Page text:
Recent Chicago Bears signing Tashaun Gipson is a proven performer with postseason experience and plenty of playing time under his belt as a member of some hard-fighting defenses. He also has two things every good secondary needs: speed and ball skills.
Seeing that the Bears are employing two safeties possessing that skill set, Gipson considers his tandem with Jackson quite the pairing:
“Pairing with a guy like that, I’ve always prided myself on being ball-aware. And having two guys back there, with a D-line and a front seven like that in front of you, this defense has always prided themselves on being able to get turnovers, so I think that’s going to be a deadly combination. I’m excited to pair with him.
“It’s just a perfect pairing to me. I’m excited to get to work with him, a guy with a similar skill-set to mine. It’s a blessing to be able to be involved with a defense like this and they have playmakers like that because everybody gets opportunities. If they’re scared to throw over there his way, then, hey, more opportunities for me.”
Seeing that Gipson is on a one-year pact, following his unexpected cut from Texans after the NFL Draft, he has all the motivation in the world to make the most of his “prove it” deal with the Bears.
But one question remains — Where will he play in the Bears secondary? One answer to that question might be: “It doesn’t matter.” But the better answer is probably just “everywhere.” The solution is in the data.
Pro Football Focus’ updated player profile pages now provide a position-by-position breakdown of where players lined up last season.
Here’s the breakdown for Gipson’s 868 snaps in 2019:
• Free safety: 387 snaps (44.6%)
• Box: 269 (30.9%)
• Slot cornerback: 127 (14.6%)
• Defensive line: 49 (5.6%)
• Wide cornerback: 36 (4.1%)
And here’s how Jackson’s 1,060 defensive snaps were divided last season:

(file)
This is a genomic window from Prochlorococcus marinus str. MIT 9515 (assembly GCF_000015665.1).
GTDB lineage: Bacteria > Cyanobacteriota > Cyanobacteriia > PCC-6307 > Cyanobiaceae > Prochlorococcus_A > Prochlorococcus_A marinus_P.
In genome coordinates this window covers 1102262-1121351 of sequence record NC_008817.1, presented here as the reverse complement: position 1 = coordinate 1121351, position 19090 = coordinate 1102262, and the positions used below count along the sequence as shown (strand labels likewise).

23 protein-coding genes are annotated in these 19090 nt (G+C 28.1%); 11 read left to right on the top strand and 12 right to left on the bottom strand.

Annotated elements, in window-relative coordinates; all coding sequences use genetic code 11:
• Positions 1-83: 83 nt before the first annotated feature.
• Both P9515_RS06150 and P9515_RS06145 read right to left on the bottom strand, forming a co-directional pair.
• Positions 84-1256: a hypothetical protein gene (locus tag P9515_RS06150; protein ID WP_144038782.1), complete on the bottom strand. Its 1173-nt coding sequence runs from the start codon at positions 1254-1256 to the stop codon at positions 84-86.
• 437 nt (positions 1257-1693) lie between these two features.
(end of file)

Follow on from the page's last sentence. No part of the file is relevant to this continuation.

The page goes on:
• Free safety: 540 snaps (50.9%)
• Box: 262 (24.7%)
• Slot cornerback: 232 (21.9%)
• Defensive line: 20 (1.9%)
• Wide cornerback: 6 (0.6%)
Seeing how Jackson and Gipson were used last year leads me to believe that more of the same is on the horizon. And while that might be jarring to traditionalists, it’s hard to imagine this as a bad thing from a modern football perspective. As the game evolves, so do the responsibilities of players at any number of positions. And when it comes to safety play, the days of one free safety and one box safety appear to be in the rear-view mirror. Safeties are asked to do virtually everything now. So long as your team is equipped with two safeties who can do those things.
With that being said, let’s take a look at a break down of Ha Ha Clinton-Dix’s 1,066 defensive snaps from last season:
• Free safety: 660 snaps (61.9%)
• Box: 275 (25.8%)
• Slot cornerback: 89 (8.3%)
• Defensive line: 28 (2.6%)
• Wide cornerback: 14 (1.3%)
Maybe the Gipson signing was more about being able to successfully diversify the defensive assignments than it was about sliding Jackson back into a traditional free safety role. Because, as we can see from the snap chart, there really is no such thing as a free safety. Well, at least not in the most traditional sense.
Recency bias can get the best of me from time to time. And maybe it’s getting to me now. But I think the Tashaun Gipson signing might be the team’s best offseason addition, as this singular contract could – all at once – make the Bears’ secondary better at multiple positions on the field. Go figure.